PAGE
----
Moeraki Boulders and Calm Waters
This sunrise at Meoraki was probably one of the most beautiful I’ve ever seen. It lasted for about 45 minutes and just kept getting better. The beach was packed with photographers. Since this is a very easy location to get to, I had expected that to be the case.
Fortunately I was the first photographer to arrive at the boulders, and claimed these two as my own. 15 minutes after I’d arrived, all of the other interesting rocks were crowded around by photographers. Nobody joined me in shooting these two, mainly because I was right up close to them shooting. It would have been very difficult to photograph the boulders with me virtually on top of them.
I always like to get up close and personal to an interesting foreground subject. The benefit of this, for me anyway, is that my images seem to generate more depth with a closer foreground. The more we move in on a subject, the more textures and features we can draw out of it.
The disadvantage of being so close to foreground subjects when shooting seascapes is that you tend to get drenched. I had rolled my pants up, and was wearing water-shoes. Despite this, I was soaked from the chest down. My camera wasn’t dry either. As always, I had a couple of packs of soft Kleenex handy to dry the lens.
By the way, a couple of photogs emailed me saying I should be using a microfiber cloth to dry my lens because the Kleenex can damage your glass. Honestly guys, I just don’t see it. The things my glass has experienced over the years, including extremely harsh weather, sand storms and being dropped, far outweigh a gentle wipe with a soft Kleenex now and then. And let’s say for a minute that we really shouldn’t be using Kleenex, as a full time photographer, can you imagine how many cloths I would need, how often I’d need to clean and dry them out for each seascape or rainy shoot! In Moeraki I went through two packs of tissues because of the strong tide. At a rough estimate I would have needed around 10 cloths just for that shoot – not to mention that they don’t dry off heavy moisture half as well as Kleenex.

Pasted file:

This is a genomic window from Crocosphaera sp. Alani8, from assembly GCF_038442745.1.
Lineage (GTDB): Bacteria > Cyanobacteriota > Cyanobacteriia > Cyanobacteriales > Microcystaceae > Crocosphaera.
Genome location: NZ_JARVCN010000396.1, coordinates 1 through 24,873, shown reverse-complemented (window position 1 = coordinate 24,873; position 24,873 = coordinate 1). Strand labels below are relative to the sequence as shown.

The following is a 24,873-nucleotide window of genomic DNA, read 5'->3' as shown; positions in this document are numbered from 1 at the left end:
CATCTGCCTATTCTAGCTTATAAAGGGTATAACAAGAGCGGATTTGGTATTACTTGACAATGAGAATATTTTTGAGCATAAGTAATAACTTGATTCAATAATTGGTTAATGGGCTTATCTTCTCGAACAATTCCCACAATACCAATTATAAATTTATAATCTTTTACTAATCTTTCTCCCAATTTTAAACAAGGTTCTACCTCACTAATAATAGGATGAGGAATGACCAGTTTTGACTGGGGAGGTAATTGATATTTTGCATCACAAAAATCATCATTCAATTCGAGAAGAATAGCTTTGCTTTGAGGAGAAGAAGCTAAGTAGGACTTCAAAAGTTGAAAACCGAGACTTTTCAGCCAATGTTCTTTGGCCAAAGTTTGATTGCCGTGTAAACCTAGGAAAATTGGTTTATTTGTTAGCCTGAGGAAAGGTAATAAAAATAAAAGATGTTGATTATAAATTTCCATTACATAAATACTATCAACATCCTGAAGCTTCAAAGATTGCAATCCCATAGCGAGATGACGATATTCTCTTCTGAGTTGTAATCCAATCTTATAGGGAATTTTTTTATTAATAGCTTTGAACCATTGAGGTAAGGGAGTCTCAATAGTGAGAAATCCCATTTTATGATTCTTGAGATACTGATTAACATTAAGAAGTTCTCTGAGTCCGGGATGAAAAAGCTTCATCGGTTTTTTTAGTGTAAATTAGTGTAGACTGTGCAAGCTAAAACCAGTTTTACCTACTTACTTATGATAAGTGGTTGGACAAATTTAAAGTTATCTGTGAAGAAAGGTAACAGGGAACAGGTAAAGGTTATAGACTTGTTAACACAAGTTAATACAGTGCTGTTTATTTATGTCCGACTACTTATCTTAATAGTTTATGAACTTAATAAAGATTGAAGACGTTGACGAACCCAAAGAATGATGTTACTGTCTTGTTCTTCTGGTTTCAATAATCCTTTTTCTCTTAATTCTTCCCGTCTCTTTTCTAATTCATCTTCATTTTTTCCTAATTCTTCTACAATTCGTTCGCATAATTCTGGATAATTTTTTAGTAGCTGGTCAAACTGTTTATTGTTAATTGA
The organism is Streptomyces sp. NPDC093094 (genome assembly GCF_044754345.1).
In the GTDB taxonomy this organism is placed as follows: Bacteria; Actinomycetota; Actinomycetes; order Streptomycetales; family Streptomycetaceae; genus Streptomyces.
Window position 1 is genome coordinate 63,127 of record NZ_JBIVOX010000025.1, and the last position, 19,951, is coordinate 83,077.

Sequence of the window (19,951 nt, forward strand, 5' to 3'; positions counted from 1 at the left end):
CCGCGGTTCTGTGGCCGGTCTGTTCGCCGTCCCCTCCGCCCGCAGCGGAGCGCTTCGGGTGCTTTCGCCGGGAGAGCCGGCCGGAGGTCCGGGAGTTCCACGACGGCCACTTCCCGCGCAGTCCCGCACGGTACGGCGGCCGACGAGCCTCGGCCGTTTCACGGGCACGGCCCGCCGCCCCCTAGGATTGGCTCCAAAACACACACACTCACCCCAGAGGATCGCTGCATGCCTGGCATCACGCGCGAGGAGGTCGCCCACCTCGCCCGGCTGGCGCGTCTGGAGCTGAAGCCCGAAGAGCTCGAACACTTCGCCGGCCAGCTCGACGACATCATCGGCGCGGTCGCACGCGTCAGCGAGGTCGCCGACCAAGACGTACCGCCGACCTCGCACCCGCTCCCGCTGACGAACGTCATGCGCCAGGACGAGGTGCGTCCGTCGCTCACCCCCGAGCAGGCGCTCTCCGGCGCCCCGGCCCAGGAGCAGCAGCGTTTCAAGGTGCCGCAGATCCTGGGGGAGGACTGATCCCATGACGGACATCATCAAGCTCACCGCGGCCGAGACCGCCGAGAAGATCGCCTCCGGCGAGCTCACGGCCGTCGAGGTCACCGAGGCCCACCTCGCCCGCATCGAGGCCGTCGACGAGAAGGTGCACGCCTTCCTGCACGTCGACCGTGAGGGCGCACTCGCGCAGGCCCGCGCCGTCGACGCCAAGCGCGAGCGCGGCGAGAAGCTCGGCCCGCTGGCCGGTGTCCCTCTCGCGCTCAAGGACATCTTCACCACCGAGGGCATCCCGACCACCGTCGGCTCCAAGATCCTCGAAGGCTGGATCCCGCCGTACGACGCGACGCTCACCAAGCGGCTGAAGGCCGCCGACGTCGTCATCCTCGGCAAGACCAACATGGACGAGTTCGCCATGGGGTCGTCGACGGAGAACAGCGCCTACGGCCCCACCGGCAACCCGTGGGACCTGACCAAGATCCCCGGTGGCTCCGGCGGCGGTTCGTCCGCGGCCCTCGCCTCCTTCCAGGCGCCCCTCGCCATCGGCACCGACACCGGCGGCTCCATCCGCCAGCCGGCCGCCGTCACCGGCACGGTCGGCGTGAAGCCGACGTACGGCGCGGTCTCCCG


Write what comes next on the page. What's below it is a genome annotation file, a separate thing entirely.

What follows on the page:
In that instant, when the waves are crashing in on you, you’re getting drenched, you still don’t have your shot and the light is fading fast, being able to reach in your pocket and pull out a fresh, dry Kleenex can mean the difference between a clean image and smudgy one. And to boot, I’ve had my 14-24mm lens for 3 years now, and I don’t see any damage on the lens, or image degradation. If there’s going to be damage, it really must be a SLOW process. I’m pretty sure the lens will be killed by something else, long before the Kleenex has a chance.
But just to be clear, I’m not saying we should clean our lenses with Kleenex regularly. I always use a microfiber cloth to clean my lens, with a very diluted solution of cleaner and water. I just think there is no harm in wiping water from your lens with a soft Kleenex when you’re shooting. I know some may disagree,especially glass worshipers, and will argue till the cows come home otherwise, but there’s no convincing me, I’m afraid. I will say, however, I only ever use soft Kleenex. Anything rough or patterned doesn’t go near the lens.
Anyhoo, It was nice being in this region of New Zealand. Rachel’s aunt, uncle, cousin and her children live just up the road in Oamaru. We got to hear some semi-familiar accents and eat some lovely home-cooked food. It’s been almost 2 and a half years since we were surrounded by family. It was great to step out of our travelling mindset and enter into almost-forgotten familiarity. Playing with the children also made me realise I was quite a talented Lego engineer.